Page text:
“Why then the law?” This has been the question that we have been addressing over the past few weeks and have looked ever so briefly at some of the issues surrounding the question in the history of the church. However, as has been pointed out, the Law is certainly not limited to Christian interpretation, as all religious systems are built as, in effect, ways of addressing what the Apostle Paul says is the “law written on the heart.” Lest we think that this is only a problem for the religious, all we have to do is observe what can only be called the “religious fervor” of ardently non-religious people lining up in righteous condemnation of any of those people who refuse to buy carbon offsets or recycle. Hell hath no fury like the 99% scorned, it appears. This brings us back to our question, because if the law is universal, AND a desire to be rid of this law—to have its demands fulfilled—is also common to all people, then we can begin to see clearly its relationship to the message of the Gospel, the message that in Jesus, the law has come to an end.
At this point, though, we need to be careful not to make the fateful mistake that many have and equate the condemnation and demand of the law with moral exhortations, because then we miss the truly radical demand of the law that is encapsulated in the 1st commandment, namely, “You shall have no other Gods.” The audacity of this demand is tested in each and every generation of people who, when looking at their own lives and their immanent death and while enduring “wars and rumors of wars,” feel a sense of righteous indignation rising up within them and they become the accusers of God who put him/it/her/them on trial for their crimes against humanity. In light of this, people either reject God—a’la Richard Dawkins and co—OR, they create other religious systems that excuse God from any complicity in human suffering and the state of the world. But here’s the catch—these are the same moves. The former is simply more honest about the anger of self-awareness than the latter, but both are essentially the resigned sigh of agnostic despair. Remember what the Apostle Paul said, quoting Dave Matthews, that if Jesus has not been raised, then we should all eat, drink and be merry, because tomorrow we die. Hooray.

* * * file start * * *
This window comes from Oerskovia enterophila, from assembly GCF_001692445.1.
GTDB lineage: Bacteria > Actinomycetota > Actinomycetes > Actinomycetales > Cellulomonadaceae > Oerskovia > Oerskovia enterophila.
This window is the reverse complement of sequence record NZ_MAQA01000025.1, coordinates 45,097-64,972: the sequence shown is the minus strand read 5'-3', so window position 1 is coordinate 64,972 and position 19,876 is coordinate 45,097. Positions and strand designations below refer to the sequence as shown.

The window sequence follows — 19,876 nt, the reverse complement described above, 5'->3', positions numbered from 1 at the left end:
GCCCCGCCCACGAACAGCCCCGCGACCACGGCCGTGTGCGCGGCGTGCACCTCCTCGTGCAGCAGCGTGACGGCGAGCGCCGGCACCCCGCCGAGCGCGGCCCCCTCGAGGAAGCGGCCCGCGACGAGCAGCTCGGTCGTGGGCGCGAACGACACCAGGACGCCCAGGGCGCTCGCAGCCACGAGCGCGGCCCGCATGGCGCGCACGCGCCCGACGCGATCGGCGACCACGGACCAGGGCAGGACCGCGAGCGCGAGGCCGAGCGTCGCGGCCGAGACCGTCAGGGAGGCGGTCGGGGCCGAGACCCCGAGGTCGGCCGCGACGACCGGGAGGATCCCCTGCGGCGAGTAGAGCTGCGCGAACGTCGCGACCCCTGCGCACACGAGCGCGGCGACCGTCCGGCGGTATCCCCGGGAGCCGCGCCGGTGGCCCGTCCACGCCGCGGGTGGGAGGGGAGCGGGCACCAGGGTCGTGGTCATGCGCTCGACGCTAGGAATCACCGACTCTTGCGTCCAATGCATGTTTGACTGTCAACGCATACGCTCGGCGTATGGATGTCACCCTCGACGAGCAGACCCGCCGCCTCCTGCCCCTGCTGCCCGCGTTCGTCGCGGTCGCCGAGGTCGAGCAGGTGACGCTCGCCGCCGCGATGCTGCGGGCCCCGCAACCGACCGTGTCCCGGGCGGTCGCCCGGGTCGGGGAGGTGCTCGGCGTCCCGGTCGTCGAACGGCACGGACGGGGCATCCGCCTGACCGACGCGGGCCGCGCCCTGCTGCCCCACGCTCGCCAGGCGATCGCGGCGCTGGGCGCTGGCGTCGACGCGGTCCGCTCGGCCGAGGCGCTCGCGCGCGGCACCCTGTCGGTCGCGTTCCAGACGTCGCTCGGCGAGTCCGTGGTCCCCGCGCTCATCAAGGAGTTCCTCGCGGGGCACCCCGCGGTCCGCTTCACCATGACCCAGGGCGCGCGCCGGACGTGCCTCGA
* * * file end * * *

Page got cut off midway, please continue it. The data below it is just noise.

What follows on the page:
This is why Christian discipleship in light of the law is not based upon appeals to one’s own personal holiness, piety or good works, but to hope. We stand with those who uphold the law, which is Love after all, and affirm all its works in and around us, but we know that the law only has one real function this side of heaven and that is to point to Jesus as its fulfillment. Ultimately, the demands of the law, i.e., Love, will be turned on God himself and he will come out to be seriously deficient in this category. “If I were God, I’d do it differently,” is a common refrain, and one that is not even foreign to Jesus himself as one who so prayed, “take this cup (of impending death) from me.” However, Jesus was the FIRST one to realize that suffering and death are the very enemies against which his life would prove to be an enduring, victorious witness and have been the cornerstone of the Christian witness from that day onward. This is not to minimize the deep questions that are brought up by the existence of evil, suffering, and death, but in the face of these realities the Christian witness is not one-sided, because while they have not been fully explained, they have been addressed.
Why then the law? Well, without it, like those who worship nature, we would suffer in the midst of our long march towards death, waiting vainly for it to speak a word of comfort (or any word at all!) along our way. The demand of the Law, as one of the two words of God, contains within it a promise of its fulfillment because—contra Kant—it comes from outside of us, and if a voice comes from outside, then perhaps there is someone up there and after this after all. The God behind this faceless and pervasive demand, however, took flesh and spoke again in the life, death and resurrection of Jesus as that Gospel message that silences the fear of the unknown God. In Jesus, God has spoken loudly to the world that “in this world you will have trouble, but take heart, for I—the one who has not let you go, who has not left the wheel and is coming back to make things right—I have overcome the world.” Thanks be to God.